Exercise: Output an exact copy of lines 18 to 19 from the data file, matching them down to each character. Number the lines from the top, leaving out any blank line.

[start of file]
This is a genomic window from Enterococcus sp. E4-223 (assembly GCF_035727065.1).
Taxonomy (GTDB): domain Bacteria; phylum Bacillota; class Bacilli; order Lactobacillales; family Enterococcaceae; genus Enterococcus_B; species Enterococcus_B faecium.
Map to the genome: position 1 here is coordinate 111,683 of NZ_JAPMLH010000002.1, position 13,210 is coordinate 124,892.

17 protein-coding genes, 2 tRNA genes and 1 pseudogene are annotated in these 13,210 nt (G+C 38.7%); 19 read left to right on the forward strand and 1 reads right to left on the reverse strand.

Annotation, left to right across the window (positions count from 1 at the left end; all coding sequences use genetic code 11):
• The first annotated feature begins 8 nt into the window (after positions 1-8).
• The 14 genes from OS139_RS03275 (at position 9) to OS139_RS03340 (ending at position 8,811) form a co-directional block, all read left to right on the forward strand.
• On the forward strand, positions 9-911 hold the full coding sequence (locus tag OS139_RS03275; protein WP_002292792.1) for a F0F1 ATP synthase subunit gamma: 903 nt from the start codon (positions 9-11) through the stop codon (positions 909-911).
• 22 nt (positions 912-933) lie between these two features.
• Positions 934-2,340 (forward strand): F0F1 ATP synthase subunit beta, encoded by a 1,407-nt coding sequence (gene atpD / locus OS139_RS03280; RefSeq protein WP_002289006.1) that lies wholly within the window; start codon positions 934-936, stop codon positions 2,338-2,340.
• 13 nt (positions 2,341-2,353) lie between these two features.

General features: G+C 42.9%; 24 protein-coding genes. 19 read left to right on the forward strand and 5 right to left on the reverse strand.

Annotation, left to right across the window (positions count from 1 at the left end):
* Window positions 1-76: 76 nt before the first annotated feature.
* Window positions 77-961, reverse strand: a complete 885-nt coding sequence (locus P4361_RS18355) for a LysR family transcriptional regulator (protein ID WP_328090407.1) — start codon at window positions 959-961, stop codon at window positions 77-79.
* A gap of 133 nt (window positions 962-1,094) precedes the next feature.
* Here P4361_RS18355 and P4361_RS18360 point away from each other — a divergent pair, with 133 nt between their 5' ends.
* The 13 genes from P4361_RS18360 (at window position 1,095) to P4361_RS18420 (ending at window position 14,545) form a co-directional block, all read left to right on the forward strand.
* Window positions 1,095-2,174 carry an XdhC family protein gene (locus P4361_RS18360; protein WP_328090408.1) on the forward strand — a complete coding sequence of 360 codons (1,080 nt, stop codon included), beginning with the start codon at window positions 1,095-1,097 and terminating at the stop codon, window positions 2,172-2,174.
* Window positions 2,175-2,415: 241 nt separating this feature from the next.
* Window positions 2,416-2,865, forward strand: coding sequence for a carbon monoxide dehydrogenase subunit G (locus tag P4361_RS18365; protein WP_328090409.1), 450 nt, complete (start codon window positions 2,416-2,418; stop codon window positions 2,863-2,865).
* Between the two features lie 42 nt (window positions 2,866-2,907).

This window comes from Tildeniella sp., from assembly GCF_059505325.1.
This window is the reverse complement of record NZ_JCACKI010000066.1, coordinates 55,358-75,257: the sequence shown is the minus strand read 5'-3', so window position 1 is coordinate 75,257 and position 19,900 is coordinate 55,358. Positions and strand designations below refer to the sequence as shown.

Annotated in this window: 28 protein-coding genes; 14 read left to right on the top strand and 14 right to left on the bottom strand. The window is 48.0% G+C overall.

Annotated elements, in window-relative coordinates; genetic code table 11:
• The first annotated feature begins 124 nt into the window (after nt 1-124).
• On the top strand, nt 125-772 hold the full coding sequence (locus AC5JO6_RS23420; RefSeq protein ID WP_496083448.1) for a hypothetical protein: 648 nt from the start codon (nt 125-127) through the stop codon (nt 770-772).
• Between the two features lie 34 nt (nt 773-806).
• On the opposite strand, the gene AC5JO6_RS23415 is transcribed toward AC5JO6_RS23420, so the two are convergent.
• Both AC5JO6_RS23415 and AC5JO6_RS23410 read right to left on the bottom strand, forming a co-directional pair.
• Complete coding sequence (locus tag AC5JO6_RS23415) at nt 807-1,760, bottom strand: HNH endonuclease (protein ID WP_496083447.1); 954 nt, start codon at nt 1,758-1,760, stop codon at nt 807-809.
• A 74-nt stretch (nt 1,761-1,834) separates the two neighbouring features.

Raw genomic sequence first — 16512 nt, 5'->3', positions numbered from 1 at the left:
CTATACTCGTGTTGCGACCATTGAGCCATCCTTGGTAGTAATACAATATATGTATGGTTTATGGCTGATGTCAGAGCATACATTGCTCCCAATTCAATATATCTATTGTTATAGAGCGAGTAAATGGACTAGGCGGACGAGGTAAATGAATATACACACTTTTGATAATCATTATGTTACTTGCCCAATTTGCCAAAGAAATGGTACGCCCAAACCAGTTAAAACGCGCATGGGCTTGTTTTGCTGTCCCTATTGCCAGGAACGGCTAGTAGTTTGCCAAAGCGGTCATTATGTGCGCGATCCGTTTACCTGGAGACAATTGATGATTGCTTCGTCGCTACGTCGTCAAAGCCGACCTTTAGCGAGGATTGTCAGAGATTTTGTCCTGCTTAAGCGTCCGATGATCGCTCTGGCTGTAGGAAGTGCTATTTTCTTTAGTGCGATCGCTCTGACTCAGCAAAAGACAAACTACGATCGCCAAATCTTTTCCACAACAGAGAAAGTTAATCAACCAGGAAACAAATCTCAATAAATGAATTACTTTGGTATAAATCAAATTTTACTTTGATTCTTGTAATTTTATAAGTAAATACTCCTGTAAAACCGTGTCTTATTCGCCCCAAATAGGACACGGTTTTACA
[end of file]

* The 13 genes from P4361_RS18360 (at window position 1,095) to P4361_RS18420 (ending at window position 14,545) form a co-directional block, all read left to right on the forward strand.
* Window positions 1,095-2,174 carry an XdhC family protein gene (locus P4361_RS18360; protein WP_328090408.1) on the forward strand — a complete coding sequence of 360 codons (1,080 nt, stop codon included), beginning with the start codon at window positions 1,095-1,097 and terminating at the stop codon, window positions 2,172-2,174.